Elizabeth A. Sackler Center for Feminist Art: The Dinner Party: Heritage Floor: Catherine of Siena

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Judy Chicago (American, b. 1939). The Dinner Party (Heritage Floor; detail), 1974–79. Porcelain with rainbow and gold luster, 48 x 48 x 48 ft. (14.6 x 14.6 x 14.6 m). Brooklyn Museum, Gift of the Elizabeth A. Sackler Foundation, 2002.10. © Judy Chicago. Photograph by Jook Leung Photography

Catherine of Siena
b. 1347, Siena, Italy; d. 1380, Rome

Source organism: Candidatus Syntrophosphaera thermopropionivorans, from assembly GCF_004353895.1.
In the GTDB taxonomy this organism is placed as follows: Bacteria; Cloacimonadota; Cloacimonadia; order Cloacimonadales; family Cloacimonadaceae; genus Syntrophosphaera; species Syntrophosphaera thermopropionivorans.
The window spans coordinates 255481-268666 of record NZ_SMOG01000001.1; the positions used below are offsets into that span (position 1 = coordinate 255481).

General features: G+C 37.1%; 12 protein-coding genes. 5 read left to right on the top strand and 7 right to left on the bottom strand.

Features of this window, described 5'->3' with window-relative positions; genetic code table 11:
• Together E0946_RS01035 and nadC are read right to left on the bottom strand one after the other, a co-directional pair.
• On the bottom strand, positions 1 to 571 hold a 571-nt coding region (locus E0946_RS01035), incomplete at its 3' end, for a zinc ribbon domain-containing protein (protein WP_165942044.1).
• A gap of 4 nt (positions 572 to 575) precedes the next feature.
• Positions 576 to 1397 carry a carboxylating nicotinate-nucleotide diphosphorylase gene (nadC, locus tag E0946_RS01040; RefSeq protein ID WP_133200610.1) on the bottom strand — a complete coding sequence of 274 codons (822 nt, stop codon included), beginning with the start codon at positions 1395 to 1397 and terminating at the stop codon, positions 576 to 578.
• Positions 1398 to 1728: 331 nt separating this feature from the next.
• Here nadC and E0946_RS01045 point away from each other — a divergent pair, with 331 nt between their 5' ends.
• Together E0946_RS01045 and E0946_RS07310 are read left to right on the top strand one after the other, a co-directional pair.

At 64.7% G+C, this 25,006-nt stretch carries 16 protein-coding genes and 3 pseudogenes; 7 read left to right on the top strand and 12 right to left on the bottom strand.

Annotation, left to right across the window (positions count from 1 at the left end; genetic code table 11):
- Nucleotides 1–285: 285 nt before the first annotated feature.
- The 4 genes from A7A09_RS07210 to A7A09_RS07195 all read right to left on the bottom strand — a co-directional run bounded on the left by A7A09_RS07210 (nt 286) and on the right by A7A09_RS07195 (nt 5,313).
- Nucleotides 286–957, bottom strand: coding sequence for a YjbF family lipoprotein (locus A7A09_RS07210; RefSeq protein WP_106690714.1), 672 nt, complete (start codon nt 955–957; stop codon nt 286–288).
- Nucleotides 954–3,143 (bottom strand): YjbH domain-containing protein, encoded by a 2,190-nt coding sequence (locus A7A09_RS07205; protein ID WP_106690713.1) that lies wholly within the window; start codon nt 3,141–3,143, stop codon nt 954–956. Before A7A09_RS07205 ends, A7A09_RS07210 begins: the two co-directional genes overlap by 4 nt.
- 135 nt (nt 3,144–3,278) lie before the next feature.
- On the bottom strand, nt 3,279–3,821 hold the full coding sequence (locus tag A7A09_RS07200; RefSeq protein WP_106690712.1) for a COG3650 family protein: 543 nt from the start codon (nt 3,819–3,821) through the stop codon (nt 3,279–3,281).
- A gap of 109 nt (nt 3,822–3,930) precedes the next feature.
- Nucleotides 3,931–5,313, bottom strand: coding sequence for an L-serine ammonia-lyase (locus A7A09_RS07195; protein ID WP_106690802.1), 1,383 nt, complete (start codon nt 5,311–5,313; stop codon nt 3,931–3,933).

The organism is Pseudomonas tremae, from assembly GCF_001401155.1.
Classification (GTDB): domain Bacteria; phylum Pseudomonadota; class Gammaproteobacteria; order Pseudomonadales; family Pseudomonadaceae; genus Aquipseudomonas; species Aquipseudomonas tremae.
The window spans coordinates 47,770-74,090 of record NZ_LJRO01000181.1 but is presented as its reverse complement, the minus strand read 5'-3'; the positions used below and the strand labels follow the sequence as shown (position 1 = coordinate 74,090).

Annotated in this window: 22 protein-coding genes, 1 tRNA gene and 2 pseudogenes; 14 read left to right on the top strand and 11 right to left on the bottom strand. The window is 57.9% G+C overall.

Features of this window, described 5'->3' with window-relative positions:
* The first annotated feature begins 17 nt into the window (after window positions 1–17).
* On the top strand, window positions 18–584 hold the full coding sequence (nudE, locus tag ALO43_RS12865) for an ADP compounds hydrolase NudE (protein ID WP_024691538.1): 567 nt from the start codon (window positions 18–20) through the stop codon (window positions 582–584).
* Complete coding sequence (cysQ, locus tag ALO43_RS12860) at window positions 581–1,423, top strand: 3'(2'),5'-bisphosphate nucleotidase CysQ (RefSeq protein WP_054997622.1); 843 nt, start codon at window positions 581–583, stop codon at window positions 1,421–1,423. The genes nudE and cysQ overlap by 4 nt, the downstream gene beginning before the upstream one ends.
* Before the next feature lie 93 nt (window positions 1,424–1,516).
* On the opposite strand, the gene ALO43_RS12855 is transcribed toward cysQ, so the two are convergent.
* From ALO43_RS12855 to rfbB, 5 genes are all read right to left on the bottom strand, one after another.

The letters of Catherine of Siena, more than 300 of which have survived, and her Treatise of Divine Providence (ca. 1370) are considered among the high points of early Tuscan literature. At the age of six, Catherine began having visions and by sixteen or eighteen became a tertiary (a non-vow-taking member) of the Dominican order in 1363, joining the Sisters of Penitence of Saint Dominic in Siena. Around 1366, she experienced what she described in her letters as a "Mystical Marriage" to Jesus, after which she devoted herself to caring for the sick and the poor. In 1370, prompted by a vision commanding her to abandon her life of seclusion and enter the public arena, Catherine embarked on a letter-writing campaign to heal the divisions within the church. She pleaded with Pope Gregory XI to reform the clergy and to restore Rome as the papal seat. This he did in 1377. Catherine was canonized in 1461 by Pope Pius II and was granted the title Doctor of the Church in 1970 by Pope Paul VI.

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